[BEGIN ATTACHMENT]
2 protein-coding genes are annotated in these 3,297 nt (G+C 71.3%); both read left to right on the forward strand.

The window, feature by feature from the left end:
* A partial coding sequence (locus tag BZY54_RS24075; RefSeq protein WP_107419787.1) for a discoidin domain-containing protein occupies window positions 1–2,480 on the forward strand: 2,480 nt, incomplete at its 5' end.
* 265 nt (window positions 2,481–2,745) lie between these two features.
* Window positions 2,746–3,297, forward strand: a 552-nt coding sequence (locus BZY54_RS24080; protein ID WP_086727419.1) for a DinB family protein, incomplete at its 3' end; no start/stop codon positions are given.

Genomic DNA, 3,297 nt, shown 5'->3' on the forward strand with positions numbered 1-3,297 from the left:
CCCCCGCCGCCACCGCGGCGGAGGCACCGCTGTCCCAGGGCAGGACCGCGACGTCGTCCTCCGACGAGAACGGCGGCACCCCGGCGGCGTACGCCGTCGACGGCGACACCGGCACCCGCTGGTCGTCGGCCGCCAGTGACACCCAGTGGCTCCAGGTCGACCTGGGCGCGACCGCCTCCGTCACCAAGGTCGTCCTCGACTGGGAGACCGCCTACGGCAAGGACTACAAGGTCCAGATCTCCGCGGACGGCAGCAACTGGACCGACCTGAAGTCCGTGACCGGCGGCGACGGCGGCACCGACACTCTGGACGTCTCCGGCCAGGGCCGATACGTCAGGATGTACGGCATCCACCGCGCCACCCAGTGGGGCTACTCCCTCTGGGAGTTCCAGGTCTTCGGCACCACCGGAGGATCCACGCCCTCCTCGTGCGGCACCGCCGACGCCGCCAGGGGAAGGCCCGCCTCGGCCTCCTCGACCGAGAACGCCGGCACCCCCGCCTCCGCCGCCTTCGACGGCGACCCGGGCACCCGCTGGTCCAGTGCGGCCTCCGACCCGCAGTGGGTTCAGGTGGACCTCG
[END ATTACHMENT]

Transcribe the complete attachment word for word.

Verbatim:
2 protein-coding genes are annotated in these 3,297 nt (G+C 71.3%); both read left to right on the forward strand.

The window, feature by feature from the left end:
* A partial coding sequence (locus tag BZY54_RS24075; RefSeq protein WP_107419787.1) for a discoidin domain-containing protein occupies window positions 1–2,480 on the forward strand: 2,480 nt, incomplete at its 5' end.
* 265 nt (window positions 2,481–2,745) lie between these two features.
* Window positions 2,746–3,297, forward strand: a 552-nt coding sequence (locus BZY54_RS24080; protein ID WP_086727419.1) for a DinB family protein, incomplete at its 3' end; no start/stop codon positions are given.

Genomic DNA, 3,297 nt, shown 5'->3' on the forward strand with positions numbered 1-3,297 from the left:
CCCCCGCCGCCACCGCGGCGGAGGCACCGCTGTCCCAGGGCAGGACCGCGACGTCGTCCTCCGACGAGAACGGCGGCACCCCGGCGGCGTACGCCGTCGACGGCGACACCGGCACCCGCTGGTCGTCGGCCGCCAGTGACACCCAGTGGCTCCAGGTCGACCTGGGCGCGACCGCCTCCGTCACCAAGGTCGTCCTCGACTGGGAGACCGCCTACGGCAAGGACTACAAGGTCCAGATCTCCGCGGACGGCAGCAACTGGACCGACCTGAAGTCCGTGACCGGCGGCGACGGCGGCACCGACACTCTGGACGTCTCCGGCCAGGGCCGATACGTCAGGATGTACGGCATCCACCGCGCCACCCAGTGGGGCTACTCCCTCTGGGAGTTCCAGGTCTTCGGCACCACCGGAGGATCCACGCCCTCCTCGTGCGGCACCGCCGACGCCGCCAGGGGAAGGCCCGCCTCGGCCTCCTCGACCGAGAACGCCGGCACCCCCGCCTCCGCCGCCTTCGACGGCGACCCGGGCACCCGCTGGTCCAGTGCGGCCTCCGACCCGCAGTGGGTTCAGGTGGACCTCG